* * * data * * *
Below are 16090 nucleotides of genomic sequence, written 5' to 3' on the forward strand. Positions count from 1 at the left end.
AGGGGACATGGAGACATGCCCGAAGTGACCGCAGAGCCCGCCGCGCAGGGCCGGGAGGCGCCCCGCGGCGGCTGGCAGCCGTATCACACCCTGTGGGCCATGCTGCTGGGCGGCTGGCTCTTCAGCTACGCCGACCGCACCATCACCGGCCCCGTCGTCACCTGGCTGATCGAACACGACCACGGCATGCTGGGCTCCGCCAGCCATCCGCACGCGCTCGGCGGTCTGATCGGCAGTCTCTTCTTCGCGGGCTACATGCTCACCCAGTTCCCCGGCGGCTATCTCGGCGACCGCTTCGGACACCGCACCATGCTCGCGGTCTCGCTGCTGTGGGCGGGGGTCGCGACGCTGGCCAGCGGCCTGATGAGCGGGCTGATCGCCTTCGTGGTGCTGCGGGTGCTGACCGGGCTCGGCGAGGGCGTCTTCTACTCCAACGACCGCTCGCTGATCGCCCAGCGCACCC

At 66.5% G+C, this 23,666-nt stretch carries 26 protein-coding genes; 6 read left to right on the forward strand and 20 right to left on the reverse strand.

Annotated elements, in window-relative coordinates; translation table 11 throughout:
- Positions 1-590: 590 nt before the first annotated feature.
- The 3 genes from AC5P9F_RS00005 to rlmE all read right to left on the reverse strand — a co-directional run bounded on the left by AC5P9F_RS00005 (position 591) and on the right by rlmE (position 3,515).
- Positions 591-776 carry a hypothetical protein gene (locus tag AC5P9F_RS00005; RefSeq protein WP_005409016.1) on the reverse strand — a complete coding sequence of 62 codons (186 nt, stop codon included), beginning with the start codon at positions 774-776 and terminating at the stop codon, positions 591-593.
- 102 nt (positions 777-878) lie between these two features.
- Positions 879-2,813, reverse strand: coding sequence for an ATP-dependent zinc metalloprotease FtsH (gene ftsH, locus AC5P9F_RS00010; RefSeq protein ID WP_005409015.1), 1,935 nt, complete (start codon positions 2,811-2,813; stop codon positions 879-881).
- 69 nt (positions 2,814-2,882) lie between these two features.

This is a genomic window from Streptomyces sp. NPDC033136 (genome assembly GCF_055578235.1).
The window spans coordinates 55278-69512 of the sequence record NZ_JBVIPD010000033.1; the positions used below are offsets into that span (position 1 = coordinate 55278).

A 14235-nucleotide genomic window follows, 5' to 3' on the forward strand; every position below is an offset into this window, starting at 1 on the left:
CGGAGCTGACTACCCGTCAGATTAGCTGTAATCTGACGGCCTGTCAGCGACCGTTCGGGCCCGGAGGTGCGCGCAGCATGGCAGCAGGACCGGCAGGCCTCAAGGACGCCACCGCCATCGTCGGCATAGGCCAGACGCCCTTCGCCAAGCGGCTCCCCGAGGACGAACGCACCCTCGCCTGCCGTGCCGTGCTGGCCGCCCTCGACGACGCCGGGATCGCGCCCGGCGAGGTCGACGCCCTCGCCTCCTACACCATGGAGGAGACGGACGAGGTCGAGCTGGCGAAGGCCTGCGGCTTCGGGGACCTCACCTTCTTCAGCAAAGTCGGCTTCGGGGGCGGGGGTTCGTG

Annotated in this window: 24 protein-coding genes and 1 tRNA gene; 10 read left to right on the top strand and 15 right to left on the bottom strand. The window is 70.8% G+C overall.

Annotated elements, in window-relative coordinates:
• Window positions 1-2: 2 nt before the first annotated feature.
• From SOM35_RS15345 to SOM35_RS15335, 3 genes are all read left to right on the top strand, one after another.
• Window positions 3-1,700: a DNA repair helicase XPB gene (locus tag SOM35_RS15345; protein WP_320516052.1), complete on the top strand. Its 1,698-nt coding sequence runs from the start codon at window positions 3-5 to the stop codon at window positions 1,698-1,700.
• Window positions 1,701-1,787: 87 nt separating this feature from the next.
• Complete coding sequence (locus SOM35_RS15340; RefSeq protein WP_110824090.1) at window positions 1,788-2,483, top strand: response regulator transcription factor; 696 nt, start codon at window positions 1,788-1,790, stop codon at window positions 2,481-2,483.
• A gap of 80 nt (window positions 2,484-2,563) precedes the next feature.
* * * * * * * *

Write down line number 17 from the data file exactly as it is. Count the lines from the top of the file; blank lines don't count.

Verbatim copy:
• Window positions 1-2: 2 nt before the first annotated feature.